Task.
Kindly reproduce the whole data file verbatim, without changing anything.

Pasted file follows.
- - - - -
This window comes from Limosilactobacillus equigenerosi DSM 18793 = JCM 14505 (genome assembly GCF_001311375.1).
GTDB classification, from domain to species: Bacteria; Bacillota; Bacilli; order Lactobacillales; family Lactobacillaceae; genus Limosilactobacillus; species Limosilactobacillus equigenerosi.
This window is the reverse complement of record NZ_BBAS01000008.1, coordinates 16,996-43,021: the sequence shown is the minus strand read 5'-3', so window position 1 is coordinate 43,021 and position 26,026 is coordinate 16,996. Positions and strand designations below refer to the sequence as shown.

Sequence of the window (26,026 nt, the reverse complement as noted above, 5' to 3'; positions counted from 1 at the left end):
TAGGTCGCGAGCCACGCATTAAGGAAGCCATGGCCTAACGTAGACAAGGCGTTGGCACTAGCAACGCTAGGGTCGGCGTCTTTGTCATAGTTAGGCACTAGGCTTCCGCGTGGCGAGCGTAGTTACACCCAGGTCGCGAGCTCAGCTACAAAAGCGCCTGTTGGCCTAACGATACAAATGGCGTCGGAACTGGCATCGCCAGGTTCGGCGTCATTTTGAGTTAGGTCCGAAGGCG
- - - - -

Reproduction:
This window comes from Limosilactobacillus equigenerosi DSM 18793 = JCM 14505 (genome assembly GCF_001311375.1).
GTDB classification, from domain to species: Bacteria; Bacillota; Bacilli; order Lactobacillales; family Lactobacillaceae; genus Limosilactobacillus; species Limosilactobacillus equigenerosi.
This window is the reverse complement of record NZ_BBAS01000008.1, coordinates 16,996-43,021: the sequence shown is the minus strand read 5'-3', so window position 1 is coordinate 43,021 and position 26,026 is coordinate 16,996. Positions and strand designations below refer to the sequence as shown.

Sequence of the window (26,026 nt, the reverse complement as noted above, 5' to 3'; positions counted from 1 at the left end):
TAGGTCGCGAGCCACGCATTAAGGAAGCCATGGCCTAACGTAGACAAGGCGTTGGCACTAGCAACGCTAGGGTCGGCGTCTTTGTCATAGTTAGGCACTAGGCTTCCGCGTGGCGAGCGTAGTTACACCCAGGTCGCGAGCTCAGCTACAAAAGCGCCTGTTGGCCTAACGATACAAATGGCGTCGGAACTGGCATCGCCAGGTTCGGCGTCATTTTGAGTTAGGTCCGAAGGCG